the "cup of Nestor"

The “Cup of Nestor”

The etching, believed to have been scribbled in Pithecusae around 725 BCE, is not only the earliest example we have of Greek writing, more compelling still is that this is the first example we have of Greek poetry! Two of the three lines of text are in Homeric hexameter and refer to Nestor, a character from Homer’s Iliad:
“I am Nestor’s cup, good to drink from. Whoever drinks this cup empty, straightaway Desire for beautiful-crowned Aphrodite will seize him.”
Ironically, the earliest recorded evidence we have of Homer’s epic hymn is in the form of a joke. Both as a pun demonstrated by its modest size as in The Iliad Nestor’s cup was notorious for being too heavy to lift; and as a bawdy quip as the reference to Aphrodite bespeaks. That eighth century Greeks living on the edge of Magna Graecia could jest about the Homeric legends testifies to how deeply ingrained, even prosaic, Homer’s narratives must have been. Undeniably, The Iliad was originally composed as an oral hymn, to be sung or recited, possibly as early as 1200 BCE with its written format believed to have been penned anywhere from 725 BCE to 634 BCE.
As a result of the discovery of the etching on this obscure cup in the backwaters of ancient Greece, some scholars now argue that the date of Homer’s poem must be pushed back for knowledge of his verses to be as common as this cup attests.
Homer recites poem

Homer recites a poem

Sadly, in contrast to its amusing engraving this cup has a more sobering epilogue; it was discovered in the grave of a ten-year old boy offered by his father in a funeral pyre. Doubly tragic is that the young lad, who was in death its final recipient, would never know the adult delight the cup’s inscription signified. The somber conclusion of this cup’s destiny is a reminder that in the Greek world omnipresent death was humor’s dark companion.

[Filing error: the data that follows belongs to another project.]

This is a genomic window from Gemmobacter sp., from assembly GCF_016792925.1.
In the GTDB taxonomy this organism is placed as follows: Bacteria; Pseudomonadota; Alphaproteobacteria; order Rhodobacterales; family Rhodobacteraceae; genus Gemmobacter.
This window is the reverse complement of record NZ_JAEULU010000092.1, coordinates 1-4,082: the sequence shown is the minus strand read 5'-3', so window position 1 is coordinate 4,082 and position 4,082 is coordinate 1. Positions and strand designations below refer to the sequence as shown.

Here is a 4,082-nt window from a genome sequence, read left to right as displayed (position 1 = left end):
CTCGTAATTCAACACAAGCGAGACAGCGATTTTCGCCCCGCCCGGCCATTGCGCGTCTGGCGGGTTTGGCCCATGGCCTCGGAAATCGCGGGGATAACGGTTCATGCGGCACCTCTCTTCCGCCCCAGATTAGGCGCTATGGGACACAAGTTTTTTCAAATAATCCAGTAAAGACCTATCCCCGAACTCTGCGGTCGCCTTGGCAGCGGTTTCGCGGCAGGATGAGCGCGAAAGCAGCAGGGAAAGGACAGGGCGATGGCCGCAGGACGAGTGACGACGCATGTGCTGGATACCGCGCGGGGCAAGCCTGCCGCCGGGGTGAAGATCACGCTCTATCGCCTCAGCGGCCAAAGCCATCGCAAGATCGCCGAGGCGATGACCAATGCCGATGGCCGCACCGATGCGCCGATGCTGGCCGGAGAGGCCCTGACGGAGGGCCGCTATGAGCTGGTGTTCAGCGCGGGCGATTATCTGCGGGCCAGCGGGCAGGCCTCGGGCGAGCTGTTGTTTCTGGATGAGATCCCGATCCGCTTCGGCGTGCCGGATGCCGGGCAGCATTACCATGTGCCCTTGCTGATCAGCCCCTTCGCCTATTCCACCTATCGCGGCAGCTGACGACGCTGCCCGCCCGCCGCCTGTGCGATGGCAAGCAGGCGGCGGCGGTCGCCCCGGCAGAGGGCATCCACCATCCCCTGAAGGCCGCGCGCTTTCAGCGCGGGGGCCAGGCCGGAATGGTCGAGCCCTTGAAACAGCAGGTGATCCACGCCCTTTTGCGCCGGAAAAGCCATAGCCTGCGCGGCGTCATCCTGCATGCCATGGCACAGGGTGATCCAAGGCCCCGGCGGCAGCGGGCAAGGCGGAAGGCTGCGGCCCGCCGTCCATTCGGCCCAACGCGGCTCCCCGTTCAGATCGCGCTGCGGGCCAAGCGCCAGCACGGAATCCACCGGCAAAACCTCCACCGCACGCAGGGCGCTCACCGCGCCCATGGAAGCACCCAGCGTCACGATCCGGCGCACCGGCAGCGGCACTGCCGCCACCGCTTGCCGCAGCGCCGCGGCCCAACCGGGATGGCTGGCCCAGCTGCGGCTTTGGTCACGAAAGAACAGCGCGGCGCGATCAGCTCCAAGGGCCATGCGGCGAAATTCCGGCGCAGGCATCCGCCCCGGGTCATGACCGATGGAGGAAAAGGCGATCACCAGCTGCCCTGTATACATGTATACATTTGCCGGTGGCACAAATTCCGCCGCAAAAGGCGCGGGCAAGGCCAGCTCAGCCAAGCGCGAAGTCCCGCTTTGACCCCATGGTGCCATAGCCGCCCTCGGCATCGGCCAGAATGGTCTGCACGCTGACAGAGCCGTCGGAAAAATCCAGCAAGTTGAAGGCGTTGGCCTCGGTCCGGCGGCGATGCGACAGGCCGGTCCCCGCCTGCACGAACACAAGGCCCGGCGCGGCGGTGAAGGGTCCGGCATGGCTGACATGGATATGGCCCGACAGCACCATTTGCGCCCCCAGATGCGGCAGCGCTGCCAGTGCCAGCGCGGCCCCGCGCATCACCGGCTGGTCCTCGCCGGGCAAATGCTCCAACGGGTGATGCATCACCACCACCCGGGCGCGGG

Which brings us to the fate of Pithecusae; in a land of firsts with a population boasting ten thousand at its zenith in 700 BCE, why was this plucky Greek settlement not better known? While it was the rich volcanic soil that initially lured the Greeks to settle the island of Pithecusae, the reason for its demise lies also in the soil’s combustible origins.
According to geographer and historian Strabo (64 BCE to 24 CE), severe volcanic and earthquake activity impacted Pithecusae’s acclaim leading one classical scholar to term it “the lid of a cauldron.” Indeed, due to its geological volatility, an exodus ensued and Pithecusae’s bustling trade was eventually transferred to the nearby Greek settlement of Cumae on the southern Italian mainland. Most historians agree that by 500 BCE the settlement of Pithecusae was all but destroyed by a volcanic eruption of Mount Epomeo, the island’s largest volcano.
Perhaps in a fitting Homeric denouement, the fiery fate of Nestor’s Cup foreshadowed the incendiary collapse of the once burgeoning land from which it sprung.


by July 19, 2019


The Acropolis of Athens by Leo von Klenze.